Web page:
Changes are happening at the Costumes of the Americas Museum in Brownsville.

The museum, which opened in Dean Porter Park in 2005, merged with the Brownsville Historical Association as of Jan. 1 and will move from its current digs to the Old City Cemetery Center at 1004 E. 6th. The Children’s Museum of Brownsville will expand into the current space.

BHA Executive Director Tara Putegnat said the move and merger are aimed at strengthening the costume museum’s operation and that the changes have been in the works many months.

“They’ve been looking for the past year or so for better visibility,” she said. “They were kind of tucked away there in the back of the park. Most people didn’t even know that the collection existed.”

The pandemic took a toll on visitation, though even before COVID-19 hit BHA was discussing the changes with museum board members, Putegnat said, adding that “it just kind of fell into place.”

“The building needs some maintenance and some repairs done before they move in,” she said. “Of course the display will be different. We’re hoping to open our doors there sometime this summer.”

Putegnat said it may not be a permanent home for the museum, which she described as having one of the state’s top textile collections, featuring more than 600 indigenous and traditional costumes, though it will be home at least for a while — and the museum is certainly at home with BHA.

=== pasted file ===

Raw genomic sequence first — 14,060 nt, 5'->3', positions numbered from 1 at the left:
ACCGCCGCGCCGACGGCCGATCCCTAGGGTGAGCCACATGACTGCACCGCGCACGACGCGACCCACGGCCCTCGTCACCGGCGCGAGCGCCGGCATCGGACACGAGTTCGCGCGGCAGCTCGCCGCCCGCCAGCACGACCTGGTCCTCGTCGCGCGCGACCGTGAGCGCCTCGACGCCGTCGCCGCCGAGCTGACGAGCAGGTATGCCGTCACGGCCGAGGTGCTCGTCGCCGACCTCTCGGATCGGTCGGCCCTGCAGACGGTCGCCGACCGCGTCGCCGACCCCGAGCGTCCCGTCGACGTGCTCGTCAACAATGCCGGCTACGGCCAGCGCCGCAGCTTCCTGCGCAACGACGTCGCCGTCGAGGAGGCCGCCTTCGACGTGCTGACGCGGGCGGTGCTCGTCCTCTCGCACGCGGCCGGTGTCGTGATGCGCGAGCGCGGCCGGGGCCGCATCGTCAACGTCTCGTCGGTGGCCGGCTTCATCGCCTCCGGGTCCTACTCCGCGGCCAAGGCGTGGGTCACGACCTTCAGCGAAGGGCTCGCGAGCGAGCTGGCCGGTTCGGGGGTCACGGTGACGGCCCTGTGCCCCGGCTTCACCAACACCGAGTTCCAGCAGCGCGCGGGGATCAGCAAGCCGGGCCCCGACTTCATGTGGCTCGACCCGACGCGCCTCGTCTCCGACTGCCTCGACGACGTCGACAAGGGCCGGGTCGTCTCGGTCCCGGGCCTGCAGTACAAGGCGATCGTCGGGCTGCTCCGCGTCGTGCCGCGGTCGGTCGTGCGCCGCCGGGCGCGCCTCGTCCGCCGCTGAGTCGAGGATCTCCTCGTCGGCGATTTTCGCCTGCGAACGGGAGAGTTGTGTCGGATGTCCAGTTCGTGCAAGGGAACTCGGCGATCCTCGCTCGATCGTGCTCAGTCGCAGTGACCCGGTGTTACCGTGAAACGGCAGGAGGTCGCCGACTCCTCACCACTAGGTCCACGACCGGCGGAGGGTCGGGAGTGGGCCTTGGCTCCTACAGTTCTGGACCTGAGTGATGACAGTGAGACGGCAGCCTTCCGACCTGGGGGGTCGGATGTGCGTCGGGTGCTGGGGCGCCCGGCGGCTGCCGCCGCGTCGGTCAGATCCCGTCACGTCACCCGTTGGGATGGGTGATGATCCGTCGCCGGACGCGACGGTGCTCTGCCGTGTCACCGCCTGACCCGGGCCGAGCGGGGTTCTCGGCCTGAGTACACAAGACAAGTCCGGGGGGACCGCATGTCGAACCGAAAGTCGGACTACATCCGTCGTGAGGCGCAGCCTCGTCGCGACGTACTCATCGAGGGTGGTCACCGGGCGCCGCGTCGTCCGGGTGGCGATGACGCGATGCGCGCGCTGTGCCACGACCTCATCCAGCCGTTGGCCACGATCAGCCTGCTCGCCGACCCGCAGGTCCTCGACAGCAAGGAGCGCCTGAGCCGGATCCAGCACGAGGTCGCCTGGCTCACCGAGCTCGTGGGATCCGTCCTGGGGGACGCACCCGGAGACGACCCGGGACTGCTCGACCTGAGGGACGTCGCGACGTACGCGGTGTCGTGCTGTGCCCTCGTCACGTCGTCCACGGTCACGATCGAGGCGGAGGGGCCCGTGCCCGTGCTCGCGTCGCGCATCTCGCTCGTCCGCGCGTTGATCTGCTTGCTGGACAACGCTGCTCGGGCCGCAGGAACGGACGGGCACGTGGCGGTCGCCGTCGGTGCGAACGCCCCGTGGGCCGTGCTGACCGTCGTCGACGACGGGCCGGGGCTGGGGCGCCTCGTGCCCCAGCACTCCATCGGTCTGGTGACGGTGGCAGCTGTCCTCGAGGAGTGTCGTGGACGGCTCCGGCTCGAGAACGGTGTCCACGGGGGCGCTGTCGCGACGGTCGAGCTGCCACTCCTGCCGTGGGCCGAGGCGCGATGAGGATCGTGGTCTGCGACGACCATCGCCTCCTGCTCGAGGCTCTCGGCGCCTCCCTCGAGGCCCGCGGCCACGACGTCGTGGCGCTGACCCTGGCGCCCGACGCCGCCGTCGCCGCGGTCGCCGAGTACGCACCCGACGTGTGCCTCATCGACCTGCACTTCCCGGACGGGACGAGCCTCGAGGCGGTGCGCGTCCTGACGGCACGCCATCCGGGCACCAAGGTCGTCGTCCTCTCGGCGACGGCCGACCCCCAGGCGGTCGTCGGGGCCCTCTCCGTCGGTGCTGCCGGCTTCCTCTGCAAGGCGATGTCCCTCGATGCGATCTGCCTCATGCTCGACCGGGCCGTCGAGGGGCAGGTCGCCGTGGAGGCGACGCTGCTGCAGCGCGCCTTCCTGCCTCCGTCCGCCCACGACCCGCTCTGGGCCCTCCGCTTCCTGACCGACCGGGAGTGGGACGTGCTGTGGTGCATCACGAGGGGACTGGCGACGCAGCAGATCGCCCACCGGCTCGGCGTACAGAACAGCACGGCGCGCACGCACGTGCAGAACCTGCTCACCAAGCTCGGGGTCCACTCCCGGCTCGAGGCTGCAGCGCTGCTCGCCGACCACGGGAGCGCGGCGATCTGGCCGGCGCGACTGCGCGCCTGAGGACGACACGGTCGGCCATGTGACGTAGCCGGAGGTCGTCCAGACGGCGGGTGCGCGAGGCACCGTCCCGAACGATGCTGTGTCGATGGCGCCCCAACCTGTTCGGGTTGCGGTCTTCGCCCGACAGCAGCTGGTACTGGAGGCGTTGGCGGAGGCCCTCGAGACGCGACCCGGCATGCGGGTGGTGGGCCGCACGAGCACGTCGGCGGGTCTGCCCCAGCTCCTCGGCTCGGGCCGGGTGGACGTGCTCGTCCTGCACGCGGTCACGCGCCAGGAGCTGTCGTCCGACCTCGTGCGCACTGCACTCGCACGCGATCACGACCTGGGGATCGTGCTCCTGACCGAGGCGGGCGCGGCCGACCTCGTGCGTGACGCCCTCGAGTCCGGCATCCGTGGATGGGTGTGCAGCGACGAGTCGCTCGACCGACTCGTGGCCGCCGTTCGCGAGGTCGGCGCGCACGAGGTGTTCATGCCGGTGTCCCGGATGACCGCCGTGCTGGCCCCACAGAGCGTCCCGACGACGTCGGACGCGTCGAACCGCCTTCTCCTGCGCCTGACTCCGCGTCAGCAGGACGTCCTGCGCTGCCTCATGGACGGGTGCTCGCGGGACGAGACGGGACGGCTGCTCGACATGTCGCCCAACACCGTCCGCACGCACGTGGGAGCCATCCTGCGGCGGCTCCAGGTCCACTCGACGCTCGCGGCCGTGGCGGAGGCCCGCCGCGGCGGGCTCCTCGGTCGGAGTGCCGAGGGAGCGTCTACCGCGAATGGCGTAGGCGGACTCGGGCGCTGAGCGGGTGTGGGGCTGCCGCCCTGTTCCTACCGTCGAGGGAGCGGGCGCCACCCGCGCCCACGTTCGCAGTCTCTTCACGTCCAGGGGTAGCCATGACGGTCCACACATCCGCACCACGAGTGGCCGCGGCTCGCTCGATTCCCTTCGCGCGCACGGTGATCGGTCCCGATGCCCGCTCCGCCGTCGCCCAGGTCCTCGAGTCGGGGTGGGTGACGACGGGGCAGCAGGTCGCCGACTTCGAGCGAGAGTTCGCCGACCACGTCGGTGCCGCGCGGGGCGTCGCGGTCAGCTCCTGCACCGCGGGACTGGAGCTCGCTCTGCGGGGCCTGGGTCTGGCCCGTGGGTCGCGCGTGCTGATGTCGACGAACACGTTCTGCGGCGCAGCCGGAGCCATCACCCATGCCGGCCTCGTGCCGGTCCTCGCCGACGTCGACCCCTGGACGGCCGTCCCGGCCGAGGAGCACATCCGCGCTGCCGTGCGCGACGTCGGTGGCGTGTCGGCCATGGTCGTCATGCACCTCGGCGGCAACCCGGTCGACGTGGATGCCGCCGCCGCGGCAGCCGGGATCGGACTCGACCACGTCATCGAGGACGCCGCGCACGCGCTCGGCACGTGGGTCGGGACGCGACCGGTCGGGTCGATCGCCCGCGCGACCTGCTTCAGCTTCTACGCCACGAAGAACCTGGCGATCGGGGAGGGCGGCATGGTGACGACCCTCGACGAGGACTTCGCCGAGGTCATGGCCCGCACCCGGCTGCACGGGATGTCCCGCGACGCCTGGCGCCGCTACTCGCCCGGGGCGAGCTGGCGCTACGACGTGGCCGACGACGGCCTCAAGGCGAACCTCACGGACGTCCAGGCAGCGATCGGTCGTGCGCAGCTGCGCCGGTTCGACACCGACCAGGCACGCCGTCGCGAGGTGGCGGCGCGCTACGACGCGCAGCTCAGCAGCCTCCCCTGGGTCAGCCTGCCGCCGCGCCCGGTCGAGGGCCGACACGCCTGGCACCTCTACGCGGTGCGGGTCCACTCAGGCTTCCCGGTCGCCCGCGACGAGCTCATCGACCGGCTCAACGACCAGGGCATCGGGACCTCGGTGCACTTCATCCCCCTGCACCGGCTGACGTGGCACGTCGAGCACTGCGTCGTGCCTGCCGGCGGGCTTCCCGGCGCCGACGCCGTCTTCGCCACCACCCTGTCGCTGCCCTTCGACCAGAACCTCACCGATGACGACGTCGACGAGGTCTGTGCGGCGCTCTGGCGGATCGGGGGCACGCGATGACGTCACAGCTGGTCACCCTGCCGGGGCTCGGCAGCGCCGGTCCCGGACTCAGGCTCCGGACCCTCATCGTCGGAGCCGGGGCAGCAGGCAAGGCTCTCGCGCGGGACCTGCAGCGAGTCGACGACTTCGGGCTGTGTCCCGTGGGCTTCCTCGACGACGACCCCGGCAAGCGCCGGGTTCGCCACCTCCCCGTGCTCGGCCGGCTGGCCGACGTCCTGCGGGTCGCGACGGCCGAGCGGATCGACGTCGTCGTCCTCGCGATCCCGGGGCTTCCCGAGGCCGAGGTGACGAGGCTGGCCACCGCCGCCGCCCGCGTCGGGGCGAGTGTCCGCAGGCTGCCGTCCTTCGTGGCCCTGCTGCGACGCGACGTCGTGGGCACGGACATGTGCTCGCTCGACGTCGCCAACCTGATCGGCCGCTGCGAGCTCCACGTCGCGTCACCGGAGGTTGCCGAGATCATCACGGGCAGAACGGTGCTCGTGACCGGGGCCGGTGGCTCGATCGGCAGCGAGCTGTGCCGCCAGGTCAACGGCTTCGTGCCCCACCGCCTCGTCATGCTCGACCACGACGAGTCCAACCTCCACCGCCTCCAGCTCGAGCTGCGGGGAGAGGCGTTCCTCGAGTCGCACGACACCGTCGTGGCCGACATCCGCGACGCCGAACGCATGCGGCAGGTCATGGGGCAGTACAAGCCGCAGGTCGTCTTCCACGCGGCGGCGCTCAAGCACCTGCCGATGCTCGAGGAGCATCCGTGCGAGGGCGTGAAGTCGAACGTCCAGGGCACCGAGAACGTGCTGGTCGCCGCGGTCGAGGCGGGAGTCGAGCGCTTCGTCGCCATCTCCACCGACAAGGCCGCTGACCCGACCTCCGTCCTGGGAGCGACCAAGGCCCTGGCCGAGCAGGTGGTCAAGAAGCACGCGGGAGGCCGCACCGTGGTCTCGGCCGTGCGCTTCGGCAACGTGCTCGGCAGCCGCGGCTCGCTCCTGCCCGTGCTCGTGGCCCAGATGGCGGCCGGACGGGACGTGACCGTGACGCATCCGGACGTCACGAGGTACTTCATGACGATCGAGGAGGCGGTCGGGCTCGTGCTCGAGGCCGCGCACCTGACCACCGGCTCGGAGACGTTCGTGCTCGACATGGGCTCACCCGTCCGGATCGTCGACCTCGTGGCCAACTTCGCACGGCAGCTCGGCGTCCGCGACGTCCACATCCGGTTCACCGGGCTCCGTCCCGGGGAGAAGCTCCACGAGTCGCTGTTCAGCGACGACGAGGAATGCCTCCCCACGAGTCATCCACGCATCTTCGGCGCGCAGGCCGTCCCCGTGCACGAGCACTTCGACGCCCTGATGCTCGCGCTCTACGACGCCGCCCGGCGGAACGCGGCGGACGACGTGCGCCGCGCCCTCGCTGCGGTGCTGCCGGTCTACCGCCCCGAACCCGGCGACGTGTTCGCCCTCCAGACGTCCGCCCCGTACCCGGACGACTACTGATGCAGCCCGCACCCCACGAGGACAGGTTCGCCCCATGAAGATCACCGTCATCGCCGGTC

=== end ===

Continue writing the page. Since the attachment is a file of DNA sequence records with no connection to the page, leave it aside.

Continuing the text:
“Expanding outreach and visibility I think will really help put the collection on the map,” she said. “It fits our mission. We’re preserving and protecting but we’re also encouraging education in cultural arts and what all of that entails. There’s a story for each of those costumes.”

Cristina “Quiqui” Tijerina, former museum board chairwoman and now a member of BHA’s board of directors, said the new location’s footprint will have room for about 30 costumes at one time as opposed to about 50 now in Dean Porter Park. The museum began with a collection of indigenous costumes from across the Americas donated by Bessie K. Johnson, who formed a Pan American Round Table 1 (PART 1) in Brownsville in the early 1930s after moving here from Mexico City, and was an expert on Mexican folklore and native dress.

In 1997, PART 1 was invited to occupy part of the Mitte Cultural Education Center in Dean Porter Park, and the nonprofit PART 1 Costume Corporation was formed to safeguard the collection and manage the museum. The collection has only grown since then, and includes costumes donated by Brownsville pioneer families and costumes from the first Charro Days in 1938, Tijerina said.

“We rotate the exhibit to show as much as we can,” she said.

Tijerina said the museum is thrilled to have a new home and be part of BHA.

“I think we’re committed to the same thing here,” she said. “We want to add to the rich cultural and history that makes the city so unique. I think we have the same vision.”

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